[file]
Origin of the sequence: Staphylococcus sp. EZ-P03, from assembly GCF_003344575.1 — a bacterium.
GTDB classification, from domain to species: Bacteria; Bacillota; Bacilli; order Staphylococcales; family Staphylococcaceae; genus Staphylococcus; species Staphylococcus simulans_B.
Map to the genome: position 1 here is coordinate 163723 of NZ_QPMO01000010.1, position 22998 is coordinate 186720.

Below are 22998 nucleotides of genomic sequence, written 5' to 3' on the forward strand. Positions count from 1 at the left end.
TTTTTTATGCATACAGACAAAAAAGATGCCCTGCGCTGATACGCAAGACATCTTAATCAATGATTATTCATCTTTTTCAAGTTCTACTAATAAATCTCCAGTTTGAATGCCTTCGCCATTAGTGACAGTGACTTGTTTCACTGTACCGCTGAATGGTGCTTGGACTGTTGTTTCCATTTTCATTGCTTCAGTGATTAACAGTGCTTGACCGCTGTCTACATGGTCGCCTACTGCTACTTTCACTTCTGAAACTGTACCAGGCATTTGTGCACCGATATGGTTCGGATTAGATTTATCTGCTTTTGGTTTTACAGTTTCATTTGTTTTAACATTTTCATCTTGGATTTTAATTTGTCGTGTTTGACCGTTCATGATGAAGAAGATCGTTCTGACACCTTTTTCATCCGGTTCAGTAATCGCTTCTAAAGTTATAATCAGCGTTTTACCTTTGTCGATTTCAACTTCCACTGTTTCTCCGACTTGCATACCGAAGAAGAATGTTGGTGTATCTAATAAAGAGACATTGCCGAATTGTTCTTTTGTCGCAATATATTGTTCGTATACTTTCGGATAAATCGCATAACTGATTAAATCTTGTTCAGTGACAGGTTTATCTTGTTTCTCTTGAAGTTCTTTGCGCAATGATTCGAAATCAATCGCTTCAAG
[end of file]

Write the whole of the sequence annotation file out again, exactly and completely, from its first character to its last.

Origin of the sequence: Staphylococcus sp. EZ-P03, from assembly GCF_003344575.1 — a bacterium.
GTDB classification, from domain to species: Bacteria; Bacillota; Bacilli; order Staphylococcales; family Staphylococcaceae; genus Staphylococcus; species Staphylococcus simulans_B.
Map to the genome: position 1 here is coordinate 163723 of NZ_QPMO01000010.1, position 22998 is coordinate 186720.

Below are 22998 nucleotides of genomic sequence, written 5' to 3' on the forward strand. Positions count from 1 at the left end.
TTTTTTATGCATACAGACAAAAAAGATGCCCTGCGCTGATACGCAAGACATCTTAATCAATGATTATTCATCTTTTTCAAGTTCTACTAATAAATCTCCAGTTTGAATGCCTTCGCCATTAGTGACAGTGACTTGTTTCACTGTACCGCTGAATGGTGCTTGGACTGTTGTTTCCATTTTCATTGCTTCAGTGATTAACAGTGCTTGACCGCTGTCTACATGGTCGCCTACTGCTACTTTCACTTCTGAAACTGTACCAGGCATTTGTGCACCGATATGGTTCGGATTAGATTTATCTGCTTTTGGTTTTACAGTTTCATTTGTTTTAACATTTTCATCTTGGATTTTAATTTGTCGTGTTTGACCGTTCATGATGAAGAAGATCGTTCTGACACCTTTTTCATCCGGTTCAGTAATCGCTTCTAAAGTTATAATCAGCGTTTTACCTTTGTCGATTTCAACTTCCACTGTTTCTCCGACTTGCATACCGAAGAAGAATGTTGGTGTATCTAATAAAGAGACATTGCCGAATTGTTCTTTTGTCGCAATATATTGTTCGTATACTTTCGGATAAATCGCATAACTGATTAAATCTTGTTCAGTGACAGGTTTATCTTGTTTCTCTTGAAGTTCTTTGCGCAATGATTCGAAATCAATCGCTTCAAG